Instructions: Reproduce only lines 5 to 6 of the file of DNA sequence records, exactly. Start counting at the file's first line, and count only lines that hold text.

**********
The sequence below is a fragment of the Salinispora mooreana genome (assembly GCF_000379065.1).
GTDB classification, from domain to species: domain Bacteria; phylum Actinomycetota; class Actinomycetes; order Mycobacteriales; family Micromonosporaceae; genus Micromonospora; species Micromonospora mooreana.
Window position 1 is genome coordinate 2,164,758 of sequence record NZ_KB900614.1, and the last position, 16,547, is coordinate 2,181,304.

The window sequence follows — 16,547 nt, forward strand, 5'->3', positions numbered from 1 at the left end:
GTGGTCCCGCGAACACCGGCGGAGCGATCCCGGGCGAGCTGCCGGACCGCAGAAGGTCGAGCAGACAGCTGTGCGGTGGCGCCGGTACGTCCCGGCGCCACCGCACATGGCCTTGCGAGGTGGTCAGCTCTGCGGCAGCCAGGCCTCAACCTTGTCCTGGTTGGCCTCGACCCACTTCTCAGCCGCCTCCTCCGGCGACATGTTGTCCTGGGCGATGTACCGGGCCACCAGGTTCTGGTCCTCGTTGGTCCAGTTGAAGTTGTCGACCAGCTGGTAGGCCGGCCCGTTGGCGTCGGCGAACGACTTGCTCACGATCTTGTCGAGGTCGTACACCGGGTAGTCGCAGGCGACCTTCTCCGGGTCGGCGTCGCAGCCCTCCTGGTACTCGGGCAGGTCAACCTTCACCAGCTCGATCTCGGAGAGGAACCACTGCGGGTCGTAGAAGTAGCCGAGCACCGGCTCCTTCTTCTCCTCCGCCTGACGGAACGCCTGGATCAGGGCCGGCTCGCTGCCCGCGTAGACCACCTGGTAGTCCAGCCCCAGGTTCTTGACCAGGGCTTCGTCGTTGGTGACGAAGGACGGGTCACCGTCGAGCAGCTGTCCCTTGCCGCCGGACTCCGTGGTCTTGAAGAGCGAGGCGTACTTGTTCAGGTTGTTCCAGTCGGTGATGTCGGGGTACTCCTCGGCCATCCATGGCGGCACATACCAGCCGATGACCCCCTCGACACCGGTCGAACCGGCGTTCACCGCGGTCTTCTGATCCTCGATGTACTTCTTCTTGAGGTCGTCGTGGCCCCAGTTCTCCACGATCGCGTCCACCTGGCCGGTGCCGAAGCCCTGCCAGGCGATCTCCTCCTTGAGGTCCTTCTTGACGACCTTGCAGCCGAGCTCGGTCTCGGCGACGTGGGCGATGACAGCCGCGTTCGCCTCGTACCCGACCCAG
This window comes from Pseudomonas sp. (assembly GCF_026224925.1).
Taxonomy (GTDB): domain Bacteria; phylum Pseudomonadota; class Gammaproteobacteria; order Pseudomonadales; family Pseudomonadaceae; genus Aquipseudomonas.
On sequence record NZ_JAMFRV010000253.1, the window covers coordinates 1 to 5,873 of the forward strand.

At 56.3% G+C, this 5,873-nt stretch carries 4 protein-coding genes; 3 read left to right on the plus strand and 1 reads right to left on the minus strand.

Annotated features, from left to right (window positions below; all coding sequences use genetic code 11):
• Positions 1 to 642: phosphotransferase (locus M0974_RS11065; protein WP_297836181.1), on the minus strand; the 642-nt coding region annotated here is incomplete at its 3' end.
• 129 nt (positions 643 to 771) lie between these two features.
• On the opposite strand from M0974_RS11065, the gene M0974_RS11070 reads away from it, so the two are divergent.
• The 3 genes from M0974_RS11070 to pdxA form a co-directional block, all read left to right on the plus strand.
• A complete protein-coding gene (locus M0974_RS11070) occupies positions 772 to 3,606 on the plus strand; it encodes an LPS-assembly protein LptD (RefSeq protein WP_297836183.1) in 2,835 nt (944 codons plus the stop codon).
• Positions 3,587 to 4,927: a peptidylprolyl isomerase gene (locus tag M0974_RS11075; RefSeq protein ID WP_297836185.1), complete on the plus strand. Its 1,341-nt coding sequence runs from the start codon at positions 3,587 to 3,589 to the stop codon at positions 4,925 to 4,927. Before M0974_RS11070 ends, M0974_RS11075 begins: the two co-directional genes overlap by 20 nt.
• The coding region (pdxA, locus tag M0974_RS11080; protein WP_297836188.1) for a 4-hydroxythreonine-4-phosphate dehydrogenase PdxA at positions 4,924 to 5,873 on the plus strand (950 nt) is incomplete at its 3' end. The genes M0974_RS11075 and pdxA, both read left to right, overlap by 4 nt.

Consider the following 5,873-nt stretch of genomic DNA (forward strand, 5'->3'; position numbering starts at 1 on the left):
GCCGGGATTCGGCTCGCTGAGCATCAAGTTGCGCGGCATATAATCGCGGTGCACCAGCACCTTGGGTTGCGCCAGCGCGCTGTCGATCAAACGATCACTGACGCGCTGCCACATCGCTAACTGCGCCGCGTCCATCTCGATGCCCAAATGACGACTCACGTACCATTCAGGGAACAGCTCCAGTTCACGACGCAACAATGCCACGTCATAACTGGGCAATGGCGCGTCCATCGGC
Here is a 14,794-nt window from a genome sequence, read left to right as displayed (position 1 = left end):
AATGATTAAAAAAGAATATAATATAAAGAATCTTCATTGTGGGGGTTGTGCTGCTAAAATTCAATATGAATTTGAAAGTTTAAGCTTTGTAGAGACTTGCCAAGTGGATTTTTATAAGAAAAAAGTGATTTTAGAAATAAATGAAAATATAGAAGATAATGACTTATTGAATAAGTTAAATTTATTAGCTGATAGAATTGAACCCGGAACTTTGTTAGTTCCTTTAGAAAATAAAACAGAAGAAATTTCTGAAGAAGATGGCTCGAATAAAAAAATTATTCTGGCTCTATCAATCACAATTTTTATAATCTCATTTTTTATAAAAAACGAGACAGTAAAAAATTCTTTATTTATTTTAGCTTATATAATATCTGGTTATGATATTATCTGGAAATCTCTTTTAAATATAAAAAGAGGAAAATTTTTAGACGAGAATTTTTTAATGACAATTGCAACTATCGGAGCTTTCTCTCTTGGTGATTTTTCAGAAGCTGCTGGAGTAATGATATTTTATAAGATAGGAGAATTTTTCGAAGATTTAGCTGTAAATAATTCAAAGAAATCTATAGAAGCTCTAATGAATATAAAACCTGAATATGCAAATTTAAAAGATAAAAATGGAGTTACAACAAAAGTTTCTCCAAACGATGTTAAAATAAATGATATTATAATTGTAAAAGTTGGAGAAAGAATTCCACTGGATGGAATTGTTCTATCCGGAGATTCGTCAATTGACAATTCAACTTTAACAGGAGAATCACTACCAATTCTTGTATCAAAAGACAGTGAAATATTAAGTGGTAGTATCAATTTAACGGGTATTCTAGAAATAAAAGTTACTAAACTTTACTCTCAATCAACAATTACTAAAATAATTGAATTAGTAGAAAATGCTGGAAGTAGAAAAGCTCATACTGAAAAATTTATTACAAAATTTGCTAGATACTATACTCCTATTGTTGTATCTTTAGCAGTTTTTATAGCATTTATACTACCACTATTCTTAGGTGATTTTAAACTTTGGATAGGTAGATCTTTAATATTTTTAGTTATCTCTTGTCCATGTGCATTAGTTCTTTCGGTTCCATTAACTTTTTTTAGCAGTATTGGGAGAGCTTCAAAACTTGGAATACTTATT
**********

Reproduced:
GTGGTCCCGCGAACACCGGCGGAGCGATCCCGGGCGAGCTGCCGGACCGCAGAAGGTCGAGCAGACAGCTGTGCGGTGGCGCCGGTACGTCCCGGCGCCACCGCACATGGCCTTGCGAGGTGGTCAGCTCTGCGGCAGCCAGGCCTCAACCTTGTCCTGGTTGGCCTCGACCCACTTCTCAGCCGCCTCCTCCGGCGACATGTTGTCCTGGGCGATGTACCGGGCCACCAGGTTCTGGTCCTCGTTGGTCCAGTTGAAGTTGTCGACCAGCTGGTAGGCCGGCCCGTTGGCGTCGGCGAACGACTTGCTCACGATCTTGTCGAGGTCGTACACCGGGTAGTCGCAGGCGACCTTCTCCGGGTCGGCGTCGCAGCCCTCCTGGTACTCGGGCAGGTCAACCTTCACCAGCTCGATCTCGGAGAGGAACCACTGCGGGTCGTAGAAGTAGCCGAGCACCGGCTCCTTCTTCTCCTCCGCCTGACGGAACGCCTGGATCAGGGCCGGCTCGCTGCCCGCGTAGACCACCTGGTAGTCCAGCCCCAGGTTCTTGACCAGGGCTTCGTCGTTGGTGACGAAGGACGGGTCACCGTCGAGCAGCTGTCCCTTGCCGCCGGACTCCGTGGTCTTGAAGAGCGAGGCGTACTTGTTCAGGTTGTTCCAGTCGGTGATGTCGGGGTACTCCTCGGCCATCCATGGCGGCACATACCAGCCGATGACCCCCTCGACACCGGTCGAACCGGCGTTCACCGCGGTCTTCTGATCCTCGATGTACTTCTTCTTGAGGTCGTCGTGGCCCCAGTTCTCCACGATCGCGTCCACCTGGCCGGTGCCGAAGCCCTGCCAGGCGATCTCCTCCTTGAGGTCCTTCTTGACGACCTTGCAGCCGAGCTCGGTCTCGGCGACGTGGGCGATGACAGCCGCGTTCGCCTCGTACCCGACCCAG
This window comes from Pseudomonas sp. (assembly GCF_026224925.1).